A friend asked me where he could buy my book. Is it at the Barnes & Noble?
It certainly is, I told him. It’s everywhere.
“What do you mean everywhere? You mean every book store in the world?”
I mean everywhere. Every book store, hardware store and pharmacy. Everywhere means everywhere.
So my friend expressed frustration a week later when he said couldn’t find my book anywhere.
“That’s great news,” I said. “That means it’s sold out!”
I have financial incentives to sell the book myself and there are customer benefits to buying it from me.
I never charge the full $15.95 retail price and I make a real effort to make every book special.
As the book is called, “Use All The Crayons! The Colorful Guide to Simple Human Happiness,” I sign each edition in crayon, coloring in the clip art crayons on the title page, filling in the circles and without fail include a colorful author self portrait up in the corner. It’s a little four-element smiley face with sun beaming from its Charlie Brown-shaped head.
One happy reader described it as a minimalist Picasso.
I’ve spent a good deal of the past two months sending the book away to dozens of friends. Please get in touch if I missed you.
There’s fledgling evidence the book is starting to sell on its own and I hear good news about its prospects nearly every day now.
Get this: I learned this week the book’s audio rights are being negotiated.
Details are forthcoming but I promise, in keeping with my pledge to maintain affordability, if the cost winds up sounding too exorbitant let me know and I’ll just ride around in the car and talk to you for a couple hours.
This is all encouraging because the only thing more minimalist than my art skills are my business skills.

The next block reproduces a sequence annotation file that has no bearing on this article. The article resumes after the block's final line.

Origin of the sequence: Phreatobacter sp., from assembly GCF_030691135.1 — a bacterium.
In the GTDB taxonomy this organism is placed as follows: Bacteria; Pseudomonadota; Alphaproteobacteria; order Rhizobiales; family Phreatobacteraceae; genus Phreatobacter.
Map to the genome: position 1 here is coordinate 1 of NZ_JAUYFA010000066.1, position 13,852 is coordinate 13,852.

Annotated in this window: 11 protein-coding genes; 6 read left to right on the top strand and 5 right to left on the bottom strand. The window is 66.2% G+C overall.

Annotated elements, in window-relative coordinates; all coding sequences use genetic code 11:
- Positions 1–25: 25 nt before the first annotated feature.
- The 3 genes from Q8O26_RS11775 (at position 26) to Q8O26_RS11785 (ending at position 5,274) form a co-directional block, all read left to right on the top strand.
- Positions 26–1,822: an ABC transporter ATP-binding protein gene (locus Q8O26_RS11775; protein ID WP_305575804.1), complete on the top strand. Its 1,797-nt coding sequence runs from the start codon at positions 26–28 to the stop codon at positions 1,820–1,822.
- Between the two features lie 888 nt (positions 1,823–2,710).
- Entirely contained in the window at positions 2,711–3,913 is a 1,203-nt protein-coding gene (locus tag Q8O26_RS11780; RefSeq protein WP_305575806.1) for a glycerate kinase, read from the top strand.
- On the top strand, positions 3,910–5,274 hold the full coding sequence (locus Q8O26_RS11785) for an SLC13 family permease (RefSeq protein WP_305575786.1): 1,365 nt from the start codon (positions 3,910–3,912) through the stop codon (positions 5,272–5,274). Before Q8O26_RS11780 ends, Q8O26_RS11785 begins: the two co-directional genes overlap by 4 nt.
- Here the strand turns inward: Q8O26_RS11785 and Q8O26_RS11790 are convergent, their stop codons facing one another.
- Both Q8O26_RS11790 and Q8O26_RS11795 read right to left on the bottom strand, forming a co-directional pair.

This became apparent when a business-minded friend of mine asked me about my business plan for selling the book.
Gee, I don’t have have one, I said. If I was the kind of guy who thought up business plans I’d be a businessman. A business-minded man never would have become a writer in the first place.
He never would have freelanced for 20 years, fathered children, or taken an office above a bar full of friends who pester him with text messages if he’s four minutes late for the daily Happy Hour.
I wrote a book I thought would make people happy. I’m giving it away for free to anyone who wants one because I believe they will respond to the gesture by wanting to help me spread the word which, cross your fingers, will lead to increased sales.
She was flabbergasted.
“So your whole marketing plan is based on giving the book away for free?”
That’s one way to look at it.
“Do you have a promotional line that will drive buyers to your website and amazon.com?”
I do! I’m telling prospective customers, “I can’t promise you’ll love the book, but I’m pretty sure it won’t make your head hurt!”
Talking with me was making her head hurt.
Of course, she’s right. It’s nearly impossible to sell even worthy products today without social media, guerilla marketing and insinuating product placement.
That’s why I think it’s the perfect time for a self-help book from a guy who has trouble helping even himself.
I think we’re all fatigued from being asked to artificially generate something that faintly resembles grassroots. Everything is poll-driven, market tested and analyzed clear down to Higgs boson proportions.
And it isn’t working.
If it was, the ballyhooed new TV programs they try and shove down our throats every four months would endure for more than six episodes.
So I’ve vowed to go the exact opposite direction.
I’ll not ask you to “like” me or rush over to amazon to review or, heaven forbid, purchase the book.
As I’ve long maintained, I’m giving my book away for free for the same reason Dr. Jonas Salk gave away the cure for polio: it would be wrong to withhold over money something that can help mankind.
Too bad I can’t get paid for audacity.
If you’re interested in paying for it, thank you very much. You can buy it online or we can make an arrangement.
And here’s the business plan I settled on after being berated about my humbling lack of a business plan: If you’ve bought or received a book, all I ask is you think momentary positive thoughts about me and my book.
That’s it. And, I swear, I think that’s going to be good enough.
Yes, I intend to be the first writer to ride to success on the back of a unicorn!
So I’ll spend the rest of the day keeping cool, sending out crayon-signed books and, like you, scraping about to find some actual wage-earning work.
Dreams aside, we all have to feed our unicorns.